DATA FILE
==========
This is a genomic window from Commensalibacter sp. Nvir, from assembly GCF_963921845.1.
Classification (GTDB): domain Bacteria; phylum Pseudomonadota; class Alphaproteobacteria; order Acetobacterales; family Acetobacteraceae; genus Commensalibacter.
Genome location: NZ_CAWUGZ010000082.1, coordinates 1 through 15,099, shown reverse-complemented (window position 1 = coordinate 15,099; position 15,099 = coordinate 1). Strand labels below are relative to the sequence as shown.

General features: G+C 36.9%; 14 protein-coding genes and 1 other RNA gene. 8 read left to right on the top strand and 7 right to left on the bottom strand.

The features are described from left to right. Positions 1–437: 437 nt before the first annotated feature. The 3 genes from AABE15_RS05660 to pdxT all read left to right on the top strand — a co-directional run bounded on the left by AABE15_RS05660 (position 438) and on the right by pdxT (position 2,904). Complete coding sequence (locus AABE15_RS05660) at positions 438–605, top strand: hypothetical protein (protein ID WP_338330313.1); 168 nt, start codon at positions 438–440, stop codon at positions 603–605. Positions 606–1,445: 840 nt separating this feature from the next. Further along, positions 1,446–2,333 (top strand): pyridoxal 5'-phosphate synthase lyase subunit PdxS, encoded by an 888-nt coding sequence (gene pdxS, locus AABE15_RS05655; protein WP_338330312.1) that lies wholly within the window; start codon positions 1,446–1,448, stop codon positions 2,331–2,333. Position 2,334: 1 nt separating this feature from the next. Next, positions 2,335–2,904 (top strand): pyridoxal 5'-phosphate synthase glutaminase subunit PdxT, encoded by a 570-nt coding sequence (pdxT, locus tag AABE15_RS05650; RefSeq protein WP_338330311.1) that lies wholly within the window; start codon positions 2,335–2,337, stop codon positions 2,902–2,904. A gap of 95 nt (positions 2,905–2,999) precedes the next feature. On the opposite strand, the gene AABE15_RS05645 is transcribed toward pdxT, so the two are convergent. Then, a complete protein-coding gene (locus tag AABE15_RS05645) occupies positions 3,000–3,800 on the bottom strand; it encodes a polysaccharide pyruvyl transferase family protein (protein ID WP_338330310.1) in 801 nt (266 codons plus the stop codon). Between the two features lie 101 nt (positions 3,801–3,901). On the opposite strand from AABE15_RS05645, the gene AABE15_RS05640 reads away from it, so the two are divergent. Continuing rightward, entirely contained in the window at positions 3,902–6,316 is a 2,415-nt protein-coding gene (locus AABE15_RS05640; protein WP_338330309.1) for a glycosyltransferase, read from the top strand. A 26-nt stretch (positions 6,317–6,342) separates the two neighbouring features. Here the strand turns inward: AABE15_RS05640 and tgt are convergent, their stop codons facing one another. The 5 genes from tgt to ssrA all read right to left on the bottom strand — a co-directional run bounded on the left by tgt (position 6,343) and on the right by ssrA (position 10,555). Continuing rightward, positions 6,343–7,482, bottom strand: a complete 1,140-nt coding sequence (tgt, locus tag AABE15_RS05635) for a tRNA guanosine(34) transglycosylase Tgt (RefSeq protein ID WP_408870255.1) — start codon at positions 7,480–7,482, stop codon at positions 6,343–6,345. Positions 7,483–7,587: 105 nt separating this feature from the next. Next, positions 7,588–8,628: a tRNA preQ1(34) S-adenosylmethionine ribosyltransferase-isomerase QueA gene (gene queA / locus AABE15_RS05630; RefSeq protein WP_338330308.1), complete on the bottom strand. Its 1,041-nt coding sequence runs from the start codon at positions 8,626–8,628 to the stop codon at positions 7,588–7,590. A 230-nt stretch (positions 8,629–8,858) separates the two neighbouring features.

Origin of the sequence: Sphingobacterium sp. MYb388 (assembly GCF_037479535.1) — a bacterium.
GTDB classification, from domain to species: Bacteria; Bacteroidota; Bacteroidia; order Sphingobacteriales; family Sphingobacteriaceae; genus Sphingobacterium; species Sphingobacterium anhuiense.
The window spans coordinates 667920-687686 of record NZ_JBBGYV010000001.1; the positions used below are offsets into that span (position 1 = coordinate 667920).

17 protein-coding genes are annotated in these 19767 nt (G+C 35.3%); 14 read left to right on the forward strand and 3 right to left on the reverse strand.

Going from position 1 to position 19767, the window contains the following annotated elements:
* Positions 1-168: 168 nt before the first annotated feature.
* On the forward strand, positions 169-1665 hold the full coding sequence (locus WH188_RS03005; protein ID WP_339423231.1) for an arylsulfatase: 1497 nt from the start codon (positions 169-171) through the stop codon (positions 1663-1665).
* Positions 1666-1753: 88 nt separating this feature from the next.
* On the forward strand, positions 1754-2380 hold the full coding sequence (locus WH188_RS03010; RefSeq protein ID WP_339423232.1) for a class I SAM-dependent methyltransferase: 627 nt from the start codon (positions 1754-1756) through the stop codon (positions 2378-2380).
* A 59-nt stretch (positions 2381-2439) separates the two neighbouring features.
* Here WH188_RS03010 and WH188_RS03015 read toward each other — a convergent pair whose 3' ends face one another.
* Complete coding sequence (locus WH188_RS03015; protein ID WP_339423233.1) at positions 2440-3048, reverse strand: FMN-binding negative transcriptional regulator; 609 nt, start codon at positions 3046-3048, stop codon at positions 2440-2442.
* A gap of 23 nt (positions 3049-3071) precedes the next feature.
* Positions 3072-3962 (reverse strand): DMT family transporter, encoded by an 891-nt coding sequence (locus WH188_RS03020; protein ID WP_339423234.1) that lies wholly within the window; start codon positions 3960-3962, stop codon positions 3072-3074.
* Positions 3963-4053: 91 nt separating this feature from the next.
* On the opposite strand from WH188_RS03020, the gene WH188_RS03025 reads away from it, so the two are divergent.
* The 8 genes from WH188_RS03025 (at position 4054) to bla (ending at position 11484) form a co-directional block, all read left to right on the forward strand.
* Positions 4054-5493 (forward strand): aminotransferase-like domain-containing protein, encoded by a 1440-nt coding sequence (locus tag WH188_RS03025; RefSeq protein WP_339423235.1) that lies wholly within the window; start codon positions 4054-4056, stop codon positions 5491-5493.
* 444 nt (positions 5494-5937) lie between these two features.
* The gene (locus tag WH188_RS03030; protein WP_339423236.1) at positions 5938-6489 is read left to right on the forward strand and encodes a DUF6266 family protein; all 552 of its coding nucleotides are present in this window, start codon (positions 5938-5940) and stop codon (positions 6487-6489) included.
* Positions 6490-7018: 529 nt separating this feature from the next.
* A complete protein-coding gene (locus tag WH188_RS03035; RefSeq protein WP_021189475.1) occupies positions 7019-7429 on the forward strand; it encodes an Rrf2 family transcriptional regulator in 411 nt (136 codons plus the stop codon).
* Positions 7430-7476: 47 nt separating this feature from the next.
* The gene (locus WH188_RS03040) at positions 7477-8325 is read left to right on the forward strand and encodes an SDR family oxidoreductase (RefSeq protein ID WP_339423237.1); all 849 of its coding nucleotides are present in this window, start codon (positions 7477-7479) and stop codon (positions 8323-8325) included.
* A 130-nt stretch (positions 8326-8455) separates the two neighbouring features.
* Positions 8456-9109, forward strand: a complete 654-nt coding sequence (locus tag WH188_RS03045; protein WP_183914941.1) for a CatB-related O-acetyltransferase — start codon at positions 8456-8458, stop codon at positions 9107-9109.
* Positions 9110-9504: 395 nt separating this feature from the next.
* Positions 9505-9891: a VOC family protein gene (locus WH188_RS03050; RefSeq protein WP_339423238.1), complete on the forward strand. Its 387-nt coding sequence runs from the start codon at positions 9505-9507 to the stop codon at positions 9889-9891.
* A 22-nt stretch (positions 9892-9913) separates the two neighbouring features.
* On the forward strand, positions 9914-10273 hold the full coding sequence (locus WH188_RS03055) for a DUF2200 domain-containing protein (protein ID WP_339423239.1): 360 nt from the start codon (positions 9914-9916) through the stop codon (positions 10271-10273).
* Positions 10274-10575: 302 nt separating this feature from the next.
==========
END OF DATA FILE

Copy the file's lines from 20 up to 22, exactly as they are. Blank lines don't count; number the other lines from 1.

* Positions 3963-4053: 91 nt separating this feature from the next.
* On the opposite strand from WH188_RS03020, the gene WH188_RS03025 reads away from it, so the two are divergent.
* The 8 genes from WH188_RS03025 (at position 4054) to bla (ending at position 11484) form a co-directional block, all read left to right on the forward strand.